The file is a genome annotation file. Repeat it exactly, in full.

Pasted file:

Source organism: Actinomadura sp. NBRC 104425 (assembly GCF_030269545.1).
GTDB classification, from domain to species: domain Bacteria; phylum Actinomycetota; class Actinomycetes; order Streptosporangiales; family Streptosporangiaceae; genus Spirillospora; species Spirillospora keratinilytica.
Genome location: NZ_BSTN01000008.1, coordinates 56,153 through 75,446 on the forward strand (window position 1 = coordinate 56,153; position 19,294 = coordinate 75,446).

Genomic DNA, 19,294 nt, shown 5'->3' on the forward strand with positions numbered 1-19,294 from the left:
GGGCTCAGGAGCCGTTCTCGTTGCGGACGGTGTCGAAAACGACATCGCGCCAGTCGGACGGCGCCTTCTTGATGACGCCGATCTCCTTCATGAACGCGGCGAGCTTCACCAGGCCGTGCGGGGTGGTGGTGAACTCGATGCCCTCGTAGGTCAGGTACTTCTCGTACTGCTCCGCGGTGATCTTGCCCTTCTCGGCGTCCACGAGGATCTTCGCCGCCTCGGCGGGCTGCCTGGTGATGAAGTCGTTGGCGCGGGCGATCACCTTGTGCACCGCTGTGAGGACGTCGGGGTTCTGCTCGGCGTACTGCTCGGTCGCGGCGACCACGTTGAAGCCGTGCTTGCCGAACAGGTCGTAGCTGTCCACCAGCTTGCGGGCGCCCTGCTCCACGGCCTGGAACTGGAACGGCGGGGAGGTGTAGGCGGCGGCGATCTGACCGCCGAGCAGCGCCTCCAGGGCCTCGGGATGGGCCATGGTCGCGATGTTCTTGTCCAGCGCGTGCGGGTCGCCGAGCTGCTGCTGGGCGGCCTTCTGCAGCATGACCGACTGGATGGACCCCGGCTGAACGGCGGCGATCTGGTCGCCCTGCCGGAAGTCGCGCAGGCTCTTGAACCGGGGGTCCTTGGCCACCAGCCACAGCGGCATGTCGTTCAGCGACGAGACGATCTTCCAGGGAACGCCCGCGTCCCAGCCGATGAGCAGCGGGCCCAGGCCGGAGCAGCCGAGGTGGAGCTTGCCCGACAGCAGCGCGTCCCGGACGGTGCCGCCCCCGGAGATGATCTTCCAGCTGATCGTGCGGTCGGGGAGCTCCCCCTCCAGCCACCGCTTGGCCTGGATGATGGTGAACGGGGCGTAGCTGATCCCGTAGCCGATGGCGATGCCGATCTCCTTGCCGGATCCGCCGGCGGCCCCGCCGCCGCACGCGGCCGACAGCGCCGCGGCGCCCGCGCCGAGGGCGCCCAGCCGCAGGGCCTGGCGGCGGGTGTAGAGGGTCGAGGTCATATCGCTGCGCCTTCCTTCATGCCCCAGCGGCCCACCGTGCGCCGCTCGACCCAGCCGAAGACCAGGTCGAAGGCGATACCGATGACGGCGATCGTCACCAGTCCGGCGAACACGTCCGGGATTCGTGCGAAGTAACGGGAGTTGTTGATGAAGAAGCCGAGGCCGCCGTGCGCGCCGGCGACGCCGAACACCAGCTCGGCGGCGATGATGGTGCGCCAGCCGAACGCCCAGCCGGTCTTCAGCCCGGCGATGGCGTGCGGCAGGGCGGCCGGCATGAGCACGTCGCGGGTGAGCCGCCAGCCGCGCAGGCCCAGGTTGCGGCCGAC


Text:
Source organism: Actinomadura sp. NBRC 104425 (assembly GCF_030269545.1).
GTDB classification, from domain to species: domain Bacteria; phylum Actinomycetota; class Actinomycetes; order Streptosporangiales; family Streptosporangiaceae; genus Spirillospora; species Spirillospora keratinilytica.
Genome location: NZ_BSTN01000008.1, coordinates 56,153 through 75,446 on the forward strand (window position 1 = coordinate 56,153; position 19,294 = coordinate 75,446).

Genomic DNA, 19,294 nt, shown 5'->3' on the forward strand with positions numbered 1-19,294 from the left:
GGGCTCAGGAGCCGTTCTCGTTGCGGACGGTGTCGAAAACGACATCGCGCCAGTCGGACGGCGCCTTCTTGATGACGCCGATCTCCTTCATGAACGCGGCGAGCTTCACCAGGCCGTGCGGGGTGGTGGTGAACTCGATGCCCTCGTAGGTCAGGTACTTCTCGTACTGCTCCGCGGTGATCTTGCCCTTCTCGGCGTCCACGAGGATCTTCGCCGCCTCGGCGGGCTGCCTGGTGATGAAGTCGTTGGCGCGGGCGATCACCTTGTGCACCGCTGTGAGGACGTCGGGGTTCTGCTCGGCGTACTGCTCGGTCGCGGCGACCACGTTGAAGCCGTGCTTGCCGAACAGGTCGTAGCTGTCCACCAGCTTGCGGGCGCCCTGCTCCACGGCCTGGAACTGGAACGGCGGGGAGGTGTAGGCGGCGGCGATCTGACCGCCGAGCAGCGCCTCCAGGGCCTCGGGATGGGCCATGGTCGCGATGTTCTTGTCCAGCGCGTGCGGGTCGCCGAGCTGCTGCTGGGCGGCCTTCTGCAGCATGACCGACTGGATGGACCCCGGCTGAACGGCGGCGATCTGGTCGCCCTGCCGGAAGTCGCGCAGGCTCTTGAACCGGGGGTCCTTGGCCACCAGCCACAGCGGCATGTCGTTCAGCGACGAGACGATCTTCCAGGGAACGCCCGCGTCCCAGCCGATGAGCAGCGGGCCCAGGCCGGAGCAGCCGAGGTGGAGCTTGCCCGACAGCAGCGCGTCCCGGACGGTGCCGCCCCCGGAGATGATCTTCCAGCTGATCGTGCGGTCGGGGAGCTCCCCCTCCAGCCACCGCTTGGCCTGGATGATGGTGAACGGGGCGTAGCTGATCCCGTAGCCGATGGCGATGCCGATCTCCTTGCCGGATCCGCCGGCGGCCCCGCCGCCGCACGCGGCCGACAGCGCCGCGGCGCCCGCGCCGAGGGCGCCCAGCCGCAGGGCCTGGCGGCGGGTGTAGAGGGTCGAGGTCATATCGCTGCGCCTTCCTTCATGCCCCAGCGGCCCACCGTGCGCCGCTCGACCCAGCCGAAGACCAGGTCGAAGGCGATACCGATGACGGCGATCGTCACCAGTCCGGCGAACACGTCCGGGATTCGTGCGAAGTAACGGGAGTTGTTGATGAAGAAGCCGAGGCCGCCGTGCGCGCCGGCGACGCCGAACACCAGCTCGGCGGCGATGATGGTGCGCCAGCCGAACGCCCAGCCGGTCTTCAGCCCGGCGATGGCGTGCGGCAGGGCGGCCGGCATGAGCACGTCGCGGGTGAGCCGCCAGCCGCGCAGGCCCAGGTTGCGGCCGAC